Superman #0 Review
Publisher: DC Comics
Cover Date: Nov 2012
Cover Price: $2.99 US
Title: “Every End has a Beginning”
As frustrating as it was to hear that a third creative team would be taking over Superman in a year, I did not want to set this book down once I started reading. Scott Lobdell hit a Kryptonian home run with this issue, in which we are introduced to the New 52 Jor-El and Lara, DC’s first power couple. While everyone knows the fate of the doomed planet, this story is more about who Ma and Pa El were, as a couple, and how they dealt with adversity.
Jor-El talks like a highly intelligent scientist who believes there is no right or wrong, only scientific facts and theories waiting to be proven. Lara speaks to him with loving sternness, keeping him grounded and on task. She holds her own in conversation with Jor-El and she really shines like never before in Kryptonian lore. The banter between the two of them shows their level of respect for one another’s strengths and that they are equal partners in their union.
My only gripe is that I feel Lara should have been included on the cover given her role in the book, but that’s more a creative decision. Artistically, this is some of Kenneth Rocafort’s best work. I’ve really enjoyed Rocafort’s work on Red Hood and the Outlaws, and creating a planet as scientifically advanced as Krypton, has shown us that his imagination is limitless. He really does a great job giving characters their own personality through expression. The detail he provides for the city of Kryptonopolis is nothing short of spectacular. You can tell he really had a lot of fun world building from the inside out. He even provides us with a glimpse of Kryptonite buried deep under the surface of the doomed planet.
Journey to the Center of Krypton
What I Loved:
Lara. Given that this issue is about Superman’s biological parents, we finally get a chance to see his heritage at work. Kal-El’s ability to make adjustments and think his way out of tough situations comes from his father’s intellect and belief that there is always a solution. His ‘in your face, never surrender, get the job done at all costs’ attitude comes from his mother. Lara is no longer a whimpering, helpless girl who needs Jor-El to be her rock. Instead she is her own woman and isn’t afraid to speak her mind or defend herself when needed. If DC is sticking with the Superman/Wonder Woman pairing, then we can surely see why Kal is attracted to Diana. He wants a girl, just like the girl that married dear old dad. Also, the surprise cameo at the end.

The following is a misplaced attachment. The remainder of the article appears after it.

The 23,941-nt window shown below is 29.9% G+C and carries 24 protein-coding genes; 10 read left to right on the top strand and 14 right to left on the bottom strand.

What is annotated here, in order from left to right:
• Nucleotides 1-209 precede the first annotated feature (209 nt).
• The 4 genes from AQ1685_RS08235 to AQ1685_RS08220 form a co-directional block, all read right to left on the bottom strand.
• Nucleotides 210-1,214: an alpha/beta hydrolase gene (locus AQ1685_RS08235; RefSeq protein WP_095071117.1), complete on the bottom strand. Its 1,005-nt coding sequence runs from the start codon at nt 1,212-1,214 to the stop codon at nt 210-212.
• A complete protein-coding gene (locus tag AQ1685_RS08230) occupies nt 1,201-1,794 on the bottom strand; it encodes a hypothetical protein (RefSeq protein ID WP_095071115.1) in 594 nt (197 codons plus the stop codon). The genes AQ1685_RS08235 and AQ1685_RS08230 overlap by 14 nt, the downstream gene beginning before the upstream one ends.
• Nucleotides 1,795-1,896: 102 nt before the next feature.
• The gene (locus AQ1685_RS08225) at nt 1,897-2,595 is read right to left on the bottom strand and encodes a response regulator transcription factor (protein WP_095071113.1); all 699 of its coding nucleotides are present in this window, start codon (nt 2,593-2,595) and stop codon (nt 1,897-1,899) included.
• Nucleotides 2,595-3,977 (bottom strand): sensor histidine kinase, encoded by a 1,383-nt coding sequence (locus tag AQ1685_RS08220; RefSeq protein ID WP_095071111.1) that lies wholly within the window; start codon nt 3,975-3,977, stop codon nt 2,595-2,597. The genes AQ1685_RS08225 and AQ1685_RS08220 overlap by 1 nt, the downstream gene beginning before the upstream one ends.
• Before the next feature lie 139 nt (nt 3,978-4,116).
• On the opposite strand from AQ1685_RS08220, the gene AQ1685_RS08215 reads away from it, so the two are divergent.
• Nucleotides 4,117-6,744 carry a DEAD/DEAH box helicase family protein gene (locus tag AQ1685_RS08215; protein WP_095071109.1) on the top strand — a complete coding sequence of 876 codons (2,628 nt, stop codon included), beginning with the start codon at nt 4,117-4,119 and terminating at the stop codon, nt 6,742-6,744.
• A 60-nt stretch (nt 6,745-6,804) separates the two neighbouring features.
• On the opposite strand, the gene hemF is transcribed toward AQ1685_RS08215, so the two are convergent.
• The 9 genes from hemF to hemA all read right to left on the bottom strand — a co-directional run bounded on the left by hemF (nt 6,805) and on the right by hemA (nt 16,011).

What I Hated:
Morgan Freeman. I don’t know what he’s doing on Krypton mentoring Jor-El… shouldn’t he be building stuff for Batman? I was not a fan of the structures hovering above the surface of Krypton either. There’s talk of Krypton being a planet with such heavy gravity, that they’ve never been able to achieve space travel. So how is it that they have things just floating in the sky? Also, the epilogue felt a bit forced and more of a “oh by the way” moment. I understood its purpose, I just felt it was too little space devoted to something much bigger. Also, the surprise cameo at the end (yes, I know I loved it too).
Favorite (non-spoilerish) Line:
“Tonight is just about the three of us.” – Lara, hinting to Jor-El that she’s pregnant. It’s one of those moments that you know has to happen, and with all the implications surrounding Kal-El’s arrival, it’s a line that had to be carefully crafted. I think it was done very well here.
If this zero issue is any indication of the things to come, Scott Lobdell is going to have a very successful run on Superman and I highly recommend this book as a great book to read. It can stand alone on its own merits and while it’s part of a bigger story, it works well within it’s own cover. If you (or anyone you know) have been hesitant to pick up a Superman title because you fear the stories will be unrelatable, this is a great introduction to the lore. I also cannot wait to learn more about the ‘how’ and ‘why’ surprise cameo at the end of the book.
Stephen J. Mitchell has been reading comic books since the early 90’s and recently has introduced his own children to the world of comics. He feels that comic books have evolved to a place in literature where anyone should be able to read one without being stereotyped.